Due to a lack of reliable biological markers, the diagnosis of irritable bowel syndrome (IBS) is based on symptom criteria. The possible physiological correlates of these criteria are not known. Our aims were to identify correlations of currently used IBS symptom criteria with distinct alterations in visceral perception.
Forty-two IBS patients (51% women) with a mean age of 39.5+/-1.4 yr, were included; 64% of patients were recruited from advertisement and 36% were clinic referrals. Patients completed a bowel symptom questionnaire, which included the Rome criteria and symptom severity ratings. Rectal discomfort thresholds were evaluated in all patients and in 19 controls, using a nonbiased tracking protocol consisting of phasic rectal balloon distensions before (PreTh) and after (PostTh) repetitive, high-pressure sigmoid distensions. We assessed the effect of each Rome criteria and symptom severity on PreTh and PostTh.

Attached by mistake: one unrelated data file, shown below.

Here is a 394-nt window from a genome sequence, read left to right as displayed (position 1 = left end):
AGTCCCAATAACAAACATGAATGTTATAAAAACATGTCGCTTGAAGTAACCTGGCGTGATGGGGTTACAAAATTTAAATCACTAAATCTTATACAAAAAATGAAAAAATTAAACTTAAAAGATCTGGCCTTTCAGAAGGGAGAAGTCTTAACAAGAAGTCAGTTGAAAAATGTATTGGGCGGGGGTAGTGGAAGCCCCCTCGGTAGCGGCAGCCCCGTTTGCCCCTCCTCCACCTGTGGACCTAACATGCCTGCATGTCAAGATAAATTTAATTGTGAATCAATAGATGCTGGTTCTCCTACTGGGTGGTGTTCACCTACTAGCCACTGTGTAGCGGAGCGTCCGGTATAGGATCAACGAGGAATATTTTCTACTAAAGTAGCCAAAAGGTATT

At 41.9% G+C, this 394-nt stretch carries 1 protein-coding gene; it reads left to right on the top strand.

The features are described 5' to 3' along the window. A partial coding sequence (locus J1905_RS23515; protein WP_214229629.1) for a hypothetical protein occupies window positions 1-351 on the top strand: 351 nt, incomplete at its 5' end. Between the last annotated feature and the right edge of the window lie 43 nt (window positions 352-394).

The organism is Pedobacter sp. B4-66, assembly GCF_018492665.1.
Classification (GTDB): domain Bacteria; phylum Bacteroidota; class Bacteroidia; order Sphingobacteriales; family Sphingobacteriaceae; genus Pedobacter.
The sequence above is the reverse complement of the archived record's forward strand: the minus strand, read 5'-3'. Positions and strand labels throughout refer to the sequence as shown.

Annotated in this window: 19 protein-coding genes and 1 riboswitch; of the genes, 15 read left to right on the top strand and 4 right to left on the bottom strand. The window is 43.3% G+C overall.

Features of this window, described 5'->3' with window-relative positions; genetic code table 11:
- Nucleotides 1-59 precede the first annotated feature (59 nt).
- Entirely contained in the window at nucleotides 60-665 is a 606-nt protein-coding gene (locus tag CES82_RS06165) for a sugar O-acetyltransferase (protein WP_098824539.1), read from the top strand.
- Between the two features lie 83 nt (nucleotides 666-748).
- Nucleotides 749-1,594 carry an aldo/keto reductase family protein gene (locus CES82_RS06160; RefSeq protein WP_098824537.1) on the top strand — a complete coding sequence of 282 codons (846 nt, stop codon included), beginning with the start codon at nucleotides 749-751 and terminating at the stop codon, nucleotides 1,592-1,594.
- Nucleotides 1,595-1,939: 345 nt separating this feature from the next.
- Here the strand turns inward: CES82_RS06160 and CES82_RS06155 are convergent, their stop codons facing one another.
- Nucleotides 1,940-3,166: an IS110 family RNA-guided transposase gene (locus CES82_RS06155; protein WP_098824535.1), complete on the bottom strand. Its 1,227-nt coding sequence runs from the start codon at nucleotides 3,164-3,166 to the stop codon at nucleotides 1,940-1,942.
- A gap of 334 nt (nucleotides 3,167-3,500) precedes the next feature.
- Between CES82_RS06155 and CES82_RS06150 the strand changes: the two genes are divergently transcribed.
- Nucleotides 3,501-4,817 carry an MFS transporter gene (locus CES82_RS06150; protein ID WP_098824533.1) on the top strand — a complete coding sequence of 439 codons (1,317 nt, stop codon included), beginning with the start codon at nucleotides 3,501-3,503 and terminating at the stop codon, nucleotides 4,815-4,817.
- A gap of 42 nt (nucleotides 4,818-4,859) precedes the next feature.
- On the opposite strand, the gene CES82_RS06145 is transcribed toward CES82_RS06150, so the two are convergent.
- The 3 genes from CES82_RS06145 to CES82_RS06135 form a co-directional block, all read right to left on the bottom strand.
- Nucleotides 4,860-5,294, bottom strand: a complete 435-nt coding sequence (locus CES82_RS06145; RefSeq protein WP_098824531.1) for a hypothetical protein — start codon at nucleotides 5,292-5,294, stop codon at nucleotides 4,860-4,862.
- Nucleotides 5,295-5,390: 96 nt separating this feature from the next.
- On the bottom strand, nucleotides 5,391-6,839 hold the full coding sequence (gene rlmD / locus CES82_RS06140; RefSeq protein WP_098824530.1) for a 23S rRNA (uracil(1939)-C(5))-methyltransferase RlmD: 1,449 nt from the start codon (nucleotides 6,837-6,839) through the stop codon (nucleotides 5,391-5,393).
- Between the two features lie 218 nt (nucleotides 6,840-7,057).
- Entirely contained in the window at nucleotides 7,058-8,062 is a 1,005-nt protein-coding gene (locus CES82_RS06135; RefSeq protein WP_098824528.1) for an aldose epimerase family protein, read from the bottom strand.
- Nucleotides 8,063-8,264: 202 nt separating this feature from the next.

IBS symptom severity was reported as moderate in 38.1% and as severe in 61.9% of patients. Overall, lower thresholds were observed in IBS patients than in controls (PreTh: 28.2+/-1.7 vs. 36.3+/-2.8 mm Hg, p<0.05; PostTh: 25.3+/-1.5 vs. 34.2+/-2.7 mm Hg, p<0.01). When assessing the effect of Rome criteria on rectal thresholds, we found that patients with hard/lumpy stools had lower thresholds than those without them, whereas patients with loose watery stools had higher thresholds than those who lacked them (both p<0.05). The lowering of rectal discomfort thresholds after sigmoid stimulation was observed regardless of the presence or absence of any Rome criteria or symptom severity.
Although a decrease in rectal discomfort thresholds after sigmoid stimulation is seen in IBS regardless of specific symptoms, baseline and postsigmoid stimulation thresholds are lower in IBS patients with constipation-related symptoms.